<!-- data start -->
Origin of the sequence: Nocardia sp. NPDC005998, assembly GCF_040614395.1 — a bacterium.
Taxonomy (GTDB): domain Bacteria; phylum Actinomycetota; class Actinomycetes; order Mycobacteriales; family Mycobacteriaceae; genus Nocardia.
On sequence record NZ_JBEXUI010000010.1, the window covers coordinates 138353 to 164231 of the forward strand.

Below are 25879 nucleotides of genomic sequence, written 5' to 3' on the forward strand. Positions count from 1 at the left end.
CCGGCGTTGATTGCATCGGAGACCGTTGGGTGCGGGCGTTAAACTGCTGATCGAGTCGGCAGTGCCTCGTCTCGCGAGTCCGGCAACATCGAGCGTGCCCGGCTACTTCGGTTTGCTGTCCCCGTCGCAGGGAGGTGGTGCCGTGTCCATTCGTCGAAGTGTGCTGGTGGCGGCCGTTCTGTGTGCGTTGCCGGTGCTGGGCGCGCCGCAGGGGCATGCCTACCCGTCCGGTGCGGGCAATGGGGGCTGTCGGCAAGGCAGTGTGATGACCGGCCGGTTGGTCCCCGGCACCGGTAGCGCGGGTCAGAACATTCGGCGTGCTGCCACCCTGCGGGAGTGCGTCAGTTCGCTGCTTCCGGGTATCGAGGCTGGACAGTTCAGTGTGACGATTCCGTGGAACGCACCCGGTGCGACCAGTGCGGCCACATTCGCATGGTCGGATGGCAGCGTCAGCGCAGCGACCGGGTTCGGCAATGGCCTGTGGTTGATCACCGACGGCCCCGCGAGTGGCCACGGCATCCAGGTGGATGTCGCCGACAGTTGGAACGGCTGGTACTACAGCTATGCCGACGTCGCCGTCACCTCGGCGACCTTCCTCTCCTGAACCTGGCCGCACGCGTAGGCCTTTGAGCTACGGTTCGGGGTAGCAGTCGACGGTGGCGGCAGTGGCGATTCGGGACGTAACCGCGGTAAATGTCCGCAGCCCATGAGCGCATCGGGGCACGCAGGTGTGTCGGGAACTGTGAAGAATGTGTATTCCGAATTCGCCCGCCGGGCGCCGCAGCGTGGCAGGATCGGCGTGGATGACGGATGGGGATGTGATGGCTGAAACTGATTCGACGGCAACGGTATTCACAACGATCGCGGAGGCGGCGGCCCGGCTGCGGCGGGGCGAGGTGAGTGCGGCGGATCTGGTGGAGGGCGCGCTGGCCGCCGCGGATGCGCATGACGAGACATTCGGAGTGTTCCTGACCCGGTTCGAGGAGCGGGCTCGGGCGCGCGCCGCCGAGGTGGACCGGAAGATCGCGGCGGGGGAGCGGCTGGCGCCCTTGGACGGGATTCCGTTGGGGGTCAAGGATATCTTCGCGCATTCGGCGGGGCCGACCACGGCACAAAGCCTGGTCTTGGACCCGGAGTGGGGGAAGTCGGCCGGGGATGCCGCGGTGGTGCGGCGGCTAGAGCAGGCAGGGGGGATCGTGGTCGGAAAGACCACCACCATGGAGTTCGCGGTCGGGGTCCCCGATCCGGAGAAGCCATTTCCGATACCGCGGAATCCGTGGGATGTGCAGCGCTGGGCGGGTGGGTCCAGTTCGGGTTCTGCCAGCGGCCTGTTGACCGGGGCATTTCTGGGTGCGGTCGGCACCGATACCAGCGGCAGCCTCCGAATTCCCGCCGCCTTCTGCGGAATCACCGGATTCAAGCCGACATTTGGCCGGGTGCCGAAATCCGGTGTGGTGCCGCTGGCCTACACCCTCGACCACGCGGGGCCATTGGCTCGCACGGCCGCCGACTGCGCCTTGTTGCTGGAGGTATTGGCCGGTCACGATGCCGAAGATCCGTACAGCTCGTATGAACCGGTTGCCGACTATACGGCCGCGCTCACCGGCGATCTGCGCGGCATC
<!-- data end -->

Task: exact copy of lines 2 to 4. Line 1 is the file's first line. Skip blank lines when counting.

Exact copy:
Taxonomy (GTDB): domain Bacteria; phylum Actinomycetota; class Actinomycetes; order Mycobacteriales; family Mycobacteriaceae; genus Nocardia.
On sequence record NZ_JBEXUI010000010.1, the window covers coordinates 138353 to 164231 of the forward strand.

Below are 25879 nucleotides of genomic sequence, written 5' to 3' on the forward strand. Positions count from 1 at the left end.